The moose (Alces alces) is the largest member of the deer family. Which is good news, given that anyone who’s ever bumped into a moose in the woods will tell you that they are indeed enormous, so anything larger in the deer family would really strain logistics.
‘Did you get my authorization request for 11,000 coffee creamers?’
How big are moose? A male moose can be seven feet tall at the shoulder and ten feet at their head, with a massive rack that can easily span six feet across and requires turning one’s moose head 90 degrees to sneak between trees. They can easily reach 1,500 pounds (females, which are smaller, work out obsessively), though the record trophy is over a ton, with a 38-point rack that must have been a nightmare to carry and completely ruined the feng shui of the family room.
‘Look what I did! Say…does anyone know anything about levers?’
Moose inhabit the upper regions of North America (specifically Canada and Alaska, but also Northern New England, Upstate New York, Minnesota, the Upper Peninsula of Michigan, the North Rockies, and South Florida1). They can also be found across Northern Europe and Russia, where they are known as elk, or ‘Elch’ in German or ‘elg’ in Scandinavian tongues, or лось in Russian. This all gets a bit confusing, since in North America the word elk refers to the second largest deer species, the elk (Cervus candesis, lit. ‘Not A Moose’).2 A simple rule of thumb is this: In Europe it’s an elk, in North America it’s a moose and a non-elk elk spelled Elch or Elg (meaning moose), and in Russia there is a лось, which is a moose (лось).
Got it? Good.
Oh, лось? He’s over in Russia.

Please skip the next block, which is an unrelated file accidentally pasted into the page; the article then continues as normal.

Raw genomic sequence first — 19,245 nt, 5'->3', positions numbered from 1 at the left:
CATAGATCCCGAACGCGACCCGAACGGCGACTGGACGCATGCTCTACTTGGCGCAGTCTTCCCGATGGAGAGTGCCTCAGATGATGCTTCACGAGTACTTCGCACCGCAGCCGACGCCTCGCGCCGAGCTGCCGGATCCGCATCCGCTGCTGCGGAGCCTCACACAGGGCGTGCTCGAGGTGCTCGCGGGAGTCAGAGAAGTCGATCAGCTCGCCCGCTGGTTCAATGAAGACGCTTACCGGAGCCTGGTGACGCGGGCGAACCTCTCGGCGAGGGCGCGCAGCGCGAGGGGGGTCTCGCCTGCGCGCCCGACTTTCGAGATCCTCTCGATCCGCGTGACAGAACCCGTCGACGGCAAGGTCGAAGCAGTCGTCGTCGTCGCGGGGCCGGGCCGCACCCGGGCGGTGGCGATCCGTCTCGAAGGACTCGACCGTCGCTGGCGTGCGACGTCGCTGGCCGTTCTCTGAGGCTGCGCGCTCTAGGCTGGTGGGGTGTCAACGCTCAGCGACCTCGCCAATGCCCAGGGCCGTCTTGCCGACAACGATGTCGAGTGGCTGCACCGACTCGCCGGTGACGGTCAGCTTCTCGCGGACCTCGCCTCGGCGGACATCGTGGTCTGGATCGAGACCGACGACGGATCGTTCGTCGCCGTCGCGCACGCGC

The word moose itself is derived from the Algonquian Eastern Abnaki word moz, which translates loosely to ‘twig eater.’ Originally meaning to taunt the moose, the bullies soon found themselves humbled by a stern lecture from an antler. Only the males have antlers and shed them in the winter to conserve energy, and they do come in handy for impressing lady moose (cows), clonking into things, being inconvenient, and weighing a lot. Given that the male moose has to regrow a massive rack every year in preparation for mating season, their antlers are among the fastest-growing organs in the world. Even more fascinating, if a male moose is ever castrated, he will immediately shed his antlers and begin growing a new set of misshapen and deformed antlers that he will wear the rest of his life without ever shedding again. Why? Because of his shame.
As the largest deer family member, the moose needs to consume nearly 10,000 calories a day just to maintain its body weight. This is just one of many reasons that moose make notoriously bad pets. While other deer make fine, if slightly confusing pets, the moose not only sucks up hundreds of dollars a week in food but also take hours in the bathroom getting ready every morning and needs to be taken on walks 47 times a day.
Like many animals, moose like to make a contribution to the natural ecosystem. But unlike most animals, they also like to contribute to destroying automobiles. As terrible as hitting any animal is, and as much damage as, say, a whitetail deer might do to your car, hitting a moose will really ruin your Kia Spectra (yet another reason not to get a baby moose on impulse). In Scandinavia, they test their Scandinavian cars on fake moose, and then turn around and attack the competition in ads with the slogan, ‘There are no moose in Japan.’ Upon hearing of this ad campaign and realizing that they had shamed their nation by not having moose, hundreds of executives at Honda Motor Corporation committed ritual suicide.
The main thing to know about moose is that they are enormous. More pointedly, owning one as a pet is a decision almost bound to bring a lifetime of regret. It will most certainly cause family conflict, and in all likelihood your friends will stop coming over. Plus your neighbors will gossip. You may end up on the news. And there are at least even odds that your chandelier will need frequent repairing.
‘Hey did you need that crystal chandelier or were you planning to get rid of it?’
GRADE AS PET: D+/C-
1 Floridian moose are mostly retirees, and if you think old people and cars don’t mix – or moose and cars don’t mix – then just imagine old moose and cars. It’s a mess.
2 This was due to European settlers deciding that C. candesis looked more like their elk than their own silly red deer species, so they did the logical thing and called this obviously-completely-different animal an elk (moose).